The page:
Void Mayonnaise 3 місяці тому +3872

    3:17 Tom: “What’s the use for this?”
    Researchers: “Uh, because *it’s rad?”*

    • Cal
      Cal 3 місяці тому +333

      "We'd like to look at an explosion in slow motion"
      The funding board: "say no more fam"

    • proCaylak
      proCaylak 3 місяці тому +34

      maybe they also **deg** it.

    • pileofstuff
      pileofstuff 3 місяці тому +121

      The researcher's last word on the subject is "cool, innit?"
      When the researchers are excited by their work, that's when you get the most results.

    • Peppery Peppers
      Peppery Peppers 3 місяці тому +6

      That's science

    • Crank
      Crank 3 місяці тому +104

      @Peppery Peppers "Remember kids, the only difference between screwing around and science is writing it down." - Alex Jason/Adam Savage Edit: I got the quote slightly wrong. Fixed.

  • Hieracium
    Hieracium 3 місяці тому +474

    If you go to 5:06 and use the . button to go frame by frame, you can see that the ground lights up 1 frame before the explosion is visible. This is because the camera scans in "lines" of pixels top to bottom. When it was at the explosive material, it had not gone off yet, by the time it got to the ground, it had.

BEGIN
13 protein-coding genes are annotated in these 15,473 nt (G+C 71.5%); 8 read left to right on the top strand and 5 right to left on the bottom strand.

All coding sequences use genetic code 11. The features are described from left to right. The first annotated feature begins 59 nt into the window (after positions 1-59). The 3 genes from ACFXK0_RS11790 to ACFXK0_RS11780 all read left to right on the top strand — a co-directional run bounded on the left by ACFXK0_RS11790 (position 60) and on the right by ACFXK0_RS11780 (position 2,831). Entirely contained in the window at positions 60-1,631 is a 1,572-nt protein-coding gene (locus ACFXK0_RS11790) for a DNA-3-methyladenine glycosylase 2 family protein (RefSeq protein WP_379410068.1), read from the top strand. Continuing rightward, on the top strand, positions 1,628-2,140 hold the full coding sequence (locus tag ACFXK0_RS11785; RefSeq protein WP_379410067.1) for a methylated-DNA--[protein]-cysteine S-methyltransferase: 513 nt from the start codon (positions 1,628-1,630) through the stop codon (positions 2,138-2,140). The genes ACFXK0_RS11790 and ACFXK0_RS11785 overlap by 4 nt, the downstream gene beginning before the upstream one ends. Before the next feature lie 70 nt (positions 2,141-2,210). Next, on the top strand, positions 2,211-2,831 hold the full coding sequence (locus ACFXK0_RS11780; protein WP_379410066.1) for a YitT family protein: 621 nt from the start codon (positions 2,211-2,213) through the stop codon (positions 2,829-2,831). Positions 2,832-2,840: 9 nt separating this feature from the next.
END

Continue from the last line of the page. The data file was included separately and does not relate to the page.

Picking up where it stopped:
• richcolour
      richcolour 3 місяці тому +42

      thank you for the dot button tip!

    • Kaspian Epps
      Kaspian Epps 3 місяці тому +36

      @richcolour You can also use the comma to go back a frame.

    • Shelton Golden
      Shelton Golden 3 місяці тому +11

      Equally interesting is the shape and location of the light. It almost looks masked off somehow.

    • F. Eugene Dunnam III
      F. Eugene Dunnam III 3 місяці тому +42

      Thanks for the tip on how waste even more time on you tube. Now I have watch all the slowmo guys videos again.

    • Vivek Venugopal
      Vivek Venugopal 3 місяці тому

      Wow, cool find! Thanks!

  • ICountFrom0
    ICountFrom0 3 місяці тому +229

    I love it when a sciency person says, "We don't know what we don't know", it's both so true, and so honest.

    • beth12svist
      beth12svist 3 місяці тому +13

      Or sometimes just "we don't know."
      It actually kind of is a sign of a good sciency person that they WILL say that.

    • James Henner
      James Henner 3 місяці тому +2

      If you don't know what you don't know, does that involve research research?